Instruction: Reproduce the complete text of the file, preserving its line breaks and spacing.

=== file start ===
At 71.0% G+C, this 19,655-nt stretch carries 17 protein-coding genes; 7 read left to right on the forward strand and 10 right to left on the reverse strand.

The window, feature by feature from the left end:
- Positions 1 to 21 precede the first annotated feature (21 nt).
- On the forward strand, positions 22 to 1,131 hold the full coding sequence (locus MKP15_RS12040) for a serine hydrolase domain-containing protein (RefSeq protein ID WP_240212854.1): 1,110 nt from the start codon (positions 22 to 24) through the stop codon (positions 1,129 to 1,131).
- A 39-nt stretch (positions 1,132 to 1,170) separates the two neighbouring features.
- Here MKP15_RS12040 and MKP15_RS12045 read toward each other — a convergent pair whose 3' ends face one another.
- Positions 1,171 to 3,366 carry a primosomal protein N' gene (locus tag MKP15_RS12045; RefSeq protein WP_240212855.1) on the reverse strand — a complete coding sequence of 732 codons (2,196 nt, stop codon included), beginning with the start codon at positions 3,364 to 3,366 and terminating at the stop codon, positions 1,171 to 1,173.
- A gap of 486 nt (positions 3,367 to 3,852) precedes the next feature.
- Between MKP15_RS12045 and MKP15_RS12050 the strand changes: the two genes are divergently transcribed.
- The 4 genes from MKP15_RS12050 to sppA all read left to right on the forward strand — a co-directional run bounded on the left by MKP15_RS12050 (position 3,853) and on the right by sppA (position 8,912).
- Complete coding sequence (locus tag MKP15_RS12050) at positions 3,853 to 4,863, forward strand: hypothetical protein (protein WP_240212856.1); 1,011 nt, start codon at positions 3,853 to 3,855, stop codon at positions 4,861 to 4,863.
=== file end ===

At 71.0% G+C, this 19,655-nt stretch carries 17 protein-coding genes; 7 read left to right on the forward strand and 10 right to left on the reverse strand.

The window, feature by feature from the left end:
- Positions 1 to 21 precede the first annotated feature (21 nt).
- On the forward strand, positions 22 to 1,131 hold the full coding sequence (locus MKP15_RS12040) for a serine hydrolase domain-containing protein (RefSeq protein ID WP_240212854.1): 1,110 nt from the start codon (positions 22 to 24) through the stop codon (positions 1,129 to 1,131).
- A 39-nt stretch (positions 1,132 to 1,170) separates the two neighbouring features.
- Here MKP15_RS12040 and MKP15_RS12045 read toward each other — a convergent pair whose 3' ends face one another.
- Positions 1,171 to 3,366 carry a primosomal protein N' gene (locus tag MKP15_RS12045; RefSeq protein WP_240212855.1) on the reverse strand — a complete coding sequence of 732 codons (2,196 nt, stop codon included), beginning with the start codon at positions 3,364 to 3,366 and terminating at the stop codon, positions 1,171 to 1,173.
- A gap of 486 nt (positions 3,367 to 3,852) precedes the next feature.
- Between MKP15_RS12045 and MKP15_RS12050 the strand changes: the two genes are divergently transcribed.
- The 4 genes from MKP15_RS12050 to sppA all read left to right on the forward strand — a co-directional run bounded on the left by MKP15_RS12050 (position 3,853) and on the right by sppA (position 8,912).
- Complete coding sequence (locus tag MKP15_RS12050) at positions 3,853 to 4,863, forward strand: hypothetical protein (protein WP_240212856.1); 1,011 nt, start codon at positions 3,853 to 3,855, stop codon at positions 4,861 to 4,863.